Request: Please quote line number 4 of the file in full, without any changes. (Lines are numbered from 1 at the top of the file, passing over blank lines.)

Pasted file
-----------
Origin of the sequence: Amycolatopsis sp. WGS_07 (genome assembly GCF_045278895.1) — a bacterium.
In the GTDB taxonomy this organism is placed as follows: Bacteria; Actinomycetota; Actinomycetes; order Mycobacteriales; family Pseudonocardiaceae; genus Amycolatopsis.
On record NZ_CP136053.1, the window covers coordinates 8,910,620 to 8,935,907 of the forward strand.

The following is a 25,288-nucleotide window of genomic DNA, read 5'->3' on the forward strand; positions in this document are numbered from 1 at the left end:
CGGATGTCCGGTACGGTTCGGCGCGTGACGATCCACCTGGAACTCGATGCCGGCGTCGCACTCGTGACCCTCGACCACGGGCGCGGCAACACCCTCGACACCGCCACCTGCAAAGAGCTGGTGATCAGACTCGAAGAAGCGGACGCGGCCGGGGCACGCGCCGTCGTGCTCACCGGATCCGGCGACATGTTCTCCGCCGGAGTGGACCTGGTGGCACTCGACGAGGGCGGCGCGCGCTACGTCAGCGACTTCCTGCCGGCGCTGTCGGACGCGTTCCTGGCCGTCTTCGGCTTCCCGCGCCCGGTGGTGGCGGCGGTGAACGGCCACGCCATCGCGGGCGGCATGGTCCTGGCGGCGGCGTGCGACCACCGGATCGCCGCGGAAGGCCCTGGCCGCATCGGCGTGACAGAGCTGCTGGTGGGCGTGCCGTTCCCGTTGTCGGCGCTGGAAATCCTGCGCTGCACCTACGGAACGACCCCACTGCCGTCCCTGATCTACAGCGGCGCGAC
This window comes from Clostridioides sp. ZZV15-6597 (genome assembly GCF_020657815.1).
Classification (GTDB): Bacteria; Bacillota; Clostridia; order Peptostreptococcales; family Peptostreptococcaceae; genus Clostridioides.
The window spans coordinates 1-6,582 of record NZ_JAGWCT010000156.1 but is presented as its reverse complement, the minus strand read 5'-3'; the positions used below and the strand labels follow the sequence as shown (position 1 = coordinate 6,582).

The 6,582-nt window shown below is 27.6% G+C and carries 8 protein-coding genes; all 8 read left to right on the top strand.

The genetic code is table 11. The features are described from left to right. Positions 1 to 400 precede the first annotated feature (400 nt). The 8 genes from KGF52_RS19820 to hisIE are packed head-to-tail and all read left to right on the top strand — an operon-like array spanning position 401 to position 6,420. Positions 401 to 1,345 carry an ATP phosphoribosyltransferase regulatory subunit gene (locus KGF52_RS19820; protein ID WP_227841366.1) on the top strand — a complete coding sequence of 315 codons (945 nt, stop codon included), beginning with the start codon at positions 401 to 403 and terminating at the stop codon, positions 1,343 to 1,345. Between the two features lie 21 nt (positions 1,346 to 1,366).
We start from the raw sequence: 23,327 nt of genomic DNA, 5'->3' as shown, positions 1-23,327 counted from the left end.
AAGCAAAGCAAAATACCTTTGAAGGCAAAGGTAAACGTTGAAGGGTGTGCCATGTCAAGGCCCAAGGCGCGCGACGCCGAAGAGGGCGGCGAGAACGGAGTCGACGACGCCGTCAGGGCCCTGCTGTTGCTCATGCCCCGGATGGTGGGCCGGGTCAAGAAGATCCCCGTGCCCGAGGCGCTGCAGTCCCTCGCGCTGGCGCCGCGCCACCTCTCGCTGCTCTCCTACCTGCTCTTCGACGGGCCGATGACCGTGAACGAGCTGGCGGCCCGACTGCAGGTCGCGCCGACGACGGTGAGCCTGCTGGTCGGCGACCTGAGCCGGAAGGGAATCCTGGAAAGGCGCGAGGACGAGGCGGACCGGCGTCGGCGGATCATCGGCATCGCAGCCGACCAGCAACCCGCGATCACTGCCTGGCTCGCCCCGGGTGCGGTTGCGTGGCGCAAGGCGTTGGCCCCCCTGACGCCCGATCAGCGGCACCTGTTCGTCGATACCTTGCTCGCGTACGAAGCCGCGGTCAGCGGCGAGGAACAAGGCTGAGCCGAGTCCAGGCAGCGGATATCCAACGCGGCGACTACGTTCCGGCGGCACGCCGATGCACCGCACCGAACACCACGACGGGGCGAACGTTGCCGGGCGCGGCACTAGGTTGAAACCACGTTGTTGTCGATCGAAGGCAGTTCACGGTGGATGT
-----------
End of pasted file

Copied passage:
The following is a 25,288-nucleotide window of genomic DNA, read 5'->3' on the forward strand; positions in this document are numbered from 1 at the left end: